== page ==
John Marshall Law School Graduate Helps Challenged Immigrants Fight for Citizenship

The John Marshall Law School in Chicago is hosting its 197th commencement exercises May 18, 2014. As part of its celebration, the law school is highlighting graduating students, their stories and successes.

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(PRWEB) May 15, 2014

Before she’s even taken the bar exam, Julia Funke has begun her career of fighting for immigrant causes. A client with a complicated case, whom The John Marshall Law School student had been helping gain U.S. citizenship, recently took the official oath.

“We help people on their path to the American Dream, and every day I’m reminded of how lucky I am,” Funke said. “I never imagined I’d feel so passionate about something.”

Funke, of Lake Zurich, Ill., is among the 329 students who will graduate May 18 at John Marshall’s 197th commencement. Before attending John Marshall, she studied Spanish and international politics at Northern Illinois University. After taking a course about issues facing immigrants, everything seemed to click for her. “I finally felt like I had a direction, that this was all going to fit together for me,” she said. “I really fell in love with the immigrant cause.”

Although she was accepted to several Chicago law schools, Funke chose John Marshall for its emphasis on hands-on learning. “What drew me to John Marshall is that it is a very practice-based, experiential-focused school. It’s not just theoretical. I’ve always believed that education extends beyond the classroom, and I wanted to be at a school that fosters that.”

Her education outside of the classroom began after her first year in law school, when she interned with the Farmworker and Landscaper Advocacy Project, working with undocumented immigrants in disputes over wages and working conditions. “Your first summer, you think you’ll be working somewhere in a suit every day, but instead I was in jeans and a T-shirt doing community outreach and educating people about their rights,” she said.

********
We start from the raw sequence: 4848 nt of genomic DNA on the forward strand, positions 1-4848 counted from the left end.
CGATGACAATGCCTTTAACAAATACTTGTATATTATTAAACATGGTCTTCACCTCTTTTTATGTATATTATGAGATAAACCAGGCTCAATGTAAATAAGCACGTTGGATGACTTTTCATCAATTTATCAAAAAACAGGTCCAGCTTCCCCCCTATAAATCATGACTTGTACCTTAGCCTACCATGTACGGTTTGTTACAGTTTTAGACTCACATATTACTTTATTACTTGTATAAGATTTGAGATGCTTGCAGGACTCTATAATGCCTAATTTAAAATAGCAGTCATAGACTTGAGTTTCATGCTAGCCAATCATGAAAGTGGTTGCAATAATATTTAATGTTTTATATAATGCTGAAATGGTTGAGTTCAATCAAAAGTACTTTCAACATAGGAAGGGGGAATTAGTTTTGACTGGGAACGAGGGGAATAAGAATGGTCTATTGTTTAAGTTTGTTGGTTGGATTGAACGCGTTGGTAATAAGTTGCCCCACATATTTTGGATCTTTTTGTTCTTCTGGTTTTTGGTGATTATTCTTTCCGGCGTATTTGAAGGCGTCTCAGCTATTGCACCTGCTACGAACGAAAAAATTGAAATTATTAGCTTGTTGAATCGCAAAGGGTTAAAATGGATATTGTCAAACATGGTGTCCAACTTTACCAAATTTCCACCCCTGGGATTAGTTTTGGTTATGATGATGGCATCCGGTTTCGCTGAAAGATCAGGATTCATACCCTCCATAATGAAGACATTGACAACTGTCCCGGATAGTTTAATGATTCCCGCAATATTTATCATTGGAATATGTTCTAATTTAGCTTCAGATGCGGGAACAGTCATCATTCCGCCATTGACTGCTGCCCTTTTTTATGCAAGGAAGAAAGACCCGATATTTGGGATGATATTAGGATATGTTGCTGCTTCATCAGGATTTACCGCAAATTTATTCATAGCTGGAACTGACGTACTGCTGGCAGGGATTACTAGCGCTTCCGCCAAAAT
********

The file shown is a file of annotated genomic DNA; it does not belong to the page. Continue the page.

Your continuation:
When fall classes resumed, Funke continued her work through an immigration legal internship at the International Legal and Business Services Group. Among the cases she worked on at the firm – whose issues include business immigration and asylum cases – was that of a client who is deaf, mute and cognitively low-functioning. He could not take the Naturalization Oath because he literally could not speak. Funke was charged with helping the client secure accommodations for the oath.

John Marshall Professor Hugh Mundy helped Funke research the accommodations, connecting her with a professor colleague who had litigated the issue in the 1980s, before Congress passed the Americans with Disabilities Act. The colleague supported Funke’s proposed legal path, and her client is now a proud U.S. citizen.

Funke’s internship proved so successful, that she was offered a full-time position at the International Legal and Business Services Group after graduation. “I’m so thrilled to have a job where I can make a real difference,” she said. “I feel so lucky to have found work that I love.”


Contact

  • Marilyn Thomas
    The John Marshall Law School

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